She tore the belt from her father’s hand and threw it on the double bed. Then she turned and ran to her own room, slamming the door behind her. No steps came after her in the hall. The apartment was very quiet. It was probably safe to hurl herself on her own bed and stare, enraged, at the ceiling. How dare he? Pull up her dress? Whip her? With a belt? She was never going to forgive him!

After a while her mother tiptoed into her room and sat next to her on the bedspread. “Anna,” she said. “He didn’t mean it. He really didn’t. He’s so sorry.”

“Then why didn’t he come tell me himself?”

“It’s hard for him to apologize. Men aren’t like us. They have pride.”

“I have pride, too.”

Her mother sighed.

“Did he at least say he was sorry to you?” asked Anna.

“No, but I can tell. He’s upset.”

He’s upset? You think I’m not upset?”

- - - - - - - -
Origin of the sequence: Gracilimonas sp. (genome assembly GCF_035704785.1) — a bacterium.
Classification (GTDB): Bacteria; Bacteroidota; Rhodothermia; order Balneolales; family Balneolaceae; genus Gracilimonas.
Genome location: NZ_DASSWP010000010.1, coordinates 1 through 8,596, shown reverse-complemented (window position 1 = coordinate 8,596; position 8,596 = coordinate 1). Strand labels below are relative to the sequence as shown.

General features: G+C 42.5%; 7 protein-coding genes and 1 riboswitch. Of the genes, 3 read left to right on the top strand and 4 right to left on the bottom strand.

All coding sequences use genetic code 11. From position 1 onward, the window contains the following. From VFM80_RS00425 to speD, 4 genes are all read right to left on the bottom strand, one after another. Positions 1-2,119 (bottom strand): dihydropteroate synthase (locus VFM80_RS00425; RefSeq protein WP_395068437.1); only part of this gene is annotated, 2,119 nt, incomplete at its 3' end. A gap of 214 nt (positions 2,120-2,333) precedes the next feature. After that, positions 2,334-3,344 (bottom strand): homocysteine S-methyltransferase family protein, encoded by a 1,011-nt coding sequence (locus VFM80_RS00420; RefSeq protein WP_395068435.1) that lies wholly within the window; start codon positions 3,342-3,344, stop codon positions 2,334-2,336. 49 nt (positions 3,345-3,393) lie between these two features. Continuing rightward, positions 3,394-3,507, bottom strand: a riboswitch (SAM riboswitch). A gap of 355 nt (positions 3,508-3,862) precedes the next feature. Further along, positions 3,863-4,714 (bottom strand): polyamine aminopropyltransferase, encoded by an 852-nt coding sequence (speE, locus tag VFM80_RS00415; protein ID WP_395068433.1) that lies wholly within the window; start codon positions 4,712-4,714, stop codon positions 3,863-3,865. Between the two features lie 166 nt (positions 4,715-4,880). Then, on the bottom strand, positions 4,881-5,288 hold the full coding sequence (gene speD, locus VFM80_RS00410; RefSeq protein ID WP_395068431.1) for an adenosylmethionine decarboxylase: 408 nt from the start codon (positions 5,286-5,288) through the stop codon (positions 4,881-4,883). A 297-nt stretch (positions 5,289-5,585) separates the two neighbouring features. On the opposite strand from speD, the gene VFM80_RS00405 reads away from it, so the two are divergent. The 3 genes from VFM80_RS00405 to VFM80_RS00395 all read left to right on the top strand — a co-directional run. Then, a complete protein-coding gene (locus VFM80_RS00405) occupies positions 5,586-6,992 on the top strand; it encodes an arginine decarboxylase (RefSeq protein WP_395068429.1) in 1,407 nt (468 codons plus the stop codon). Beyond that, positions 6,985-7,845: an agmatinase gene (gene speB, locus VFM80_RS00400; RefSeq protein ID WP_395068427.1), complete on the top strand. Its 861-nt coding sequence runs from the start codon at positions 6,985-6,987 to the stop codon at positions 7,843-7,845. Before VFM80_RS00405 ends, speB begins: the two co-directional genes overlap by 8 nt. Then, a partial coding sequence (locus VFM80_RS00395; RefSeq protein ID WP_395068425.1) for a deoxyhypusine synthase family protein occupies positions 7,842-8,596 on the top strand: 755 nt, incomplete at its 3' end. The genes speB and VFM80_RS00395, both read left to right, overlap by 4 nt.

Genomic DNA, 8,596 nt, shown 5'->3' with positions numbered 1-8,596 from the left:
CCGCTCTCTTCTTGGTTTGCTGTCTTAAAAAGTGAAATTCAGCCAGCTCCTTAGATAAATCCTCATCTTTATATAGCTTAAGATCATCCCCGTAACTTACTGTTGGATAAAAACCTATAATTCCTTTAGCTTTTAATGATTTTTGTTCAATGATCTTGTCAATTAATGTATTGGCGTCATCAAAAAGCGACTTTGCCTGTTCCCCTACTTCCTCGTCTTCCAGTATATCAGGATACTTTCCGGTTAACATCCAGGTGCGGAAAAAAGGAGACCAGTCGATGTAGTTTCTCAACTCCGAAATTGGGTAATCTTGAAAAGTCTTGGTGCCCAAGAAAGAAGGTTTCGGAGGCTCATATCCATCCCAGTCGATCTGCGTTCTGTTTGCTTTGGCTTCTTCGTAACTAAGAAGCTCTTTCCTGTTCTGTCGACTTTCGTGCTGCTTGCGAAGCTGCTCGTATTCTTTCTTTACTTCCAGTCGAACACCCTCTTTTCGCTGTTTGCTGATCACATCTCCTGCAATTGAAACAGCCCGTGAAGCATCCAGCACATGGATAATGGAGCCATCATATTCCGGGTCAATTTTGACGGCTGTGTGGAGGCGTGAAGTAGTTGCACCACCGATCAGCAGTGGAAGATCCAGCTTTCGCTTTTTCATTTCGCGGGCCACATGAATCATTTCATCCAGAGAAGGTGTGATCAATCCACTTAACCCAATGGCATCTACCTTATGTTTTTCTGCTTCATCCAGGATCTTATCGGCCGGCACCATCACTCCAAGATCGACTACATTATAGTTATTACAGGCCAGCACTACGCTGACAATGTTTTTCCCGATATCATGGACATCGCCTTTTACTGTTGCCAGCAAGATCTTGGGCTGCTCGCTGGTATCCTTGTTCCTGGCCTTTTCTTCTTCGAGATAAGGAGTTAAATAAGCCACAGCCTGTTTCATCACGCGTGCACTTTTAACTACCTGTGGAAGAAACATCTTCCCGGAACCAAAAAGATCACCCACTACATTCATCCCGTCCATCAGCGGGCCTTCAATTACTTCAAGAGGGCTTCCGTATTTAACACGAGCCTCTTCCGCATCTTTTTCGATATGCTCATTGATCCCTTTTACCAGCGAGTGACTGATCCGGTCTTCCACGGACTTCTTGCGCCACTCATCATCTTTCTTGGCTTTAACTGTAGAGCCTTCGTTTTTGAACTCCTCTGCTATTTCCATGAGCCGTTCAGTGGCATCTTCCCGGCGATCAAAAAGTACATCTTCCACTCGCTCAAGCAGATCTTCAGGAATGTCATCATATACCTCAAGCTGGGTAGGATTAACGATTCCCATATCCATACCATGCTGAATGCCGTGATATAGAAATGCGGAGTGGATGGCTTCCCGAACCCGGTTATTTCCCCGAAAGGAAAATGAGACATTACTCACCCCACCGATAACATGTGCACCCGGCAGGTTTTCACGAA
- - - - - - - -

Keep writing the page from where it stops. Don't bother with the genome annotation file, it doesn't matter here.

“You have to understand, Anna,” said her mother. “You’re a big girl now. He just lost his job. The hotel is economizing. Live cocktail and dinner music can be cut. So they cut it. And now we won’t have money coming in any more.”

Anna sat up. Her mother had a serious expression on her face. So it was true. Anna tried to imagine what life would be like if her parents couldn’t pay the rent or buy food. “Where will we live?” she asked. “Will the landlord put us out on the street?” Why did this have to happen to her now?

“Well, he will try to find something else,” said Anna’s mother. “They did give him two weeks salary when they let him go.”

“Can he find something in two weeks?”

“We hope so. He’s certainly going to try.” Anna’s mother stroked her hair. She hadn’t done that for a while. “But he’s very worried. So it wasn’t a good time to make him angry.”

“How was I supposed to know he was worried if no one ever tells me anything?”

“We don’t want you to have to think about our problems,” said Anna’s mother. “You’re still a child.”

“You just said I was a big girl.”

Her mother ignored this remark. “But even if he was angry,” she said, “he would never actually hurt you. You’re his daughter, a member of his family. Believe me, that man couldn’t hurt a fly.”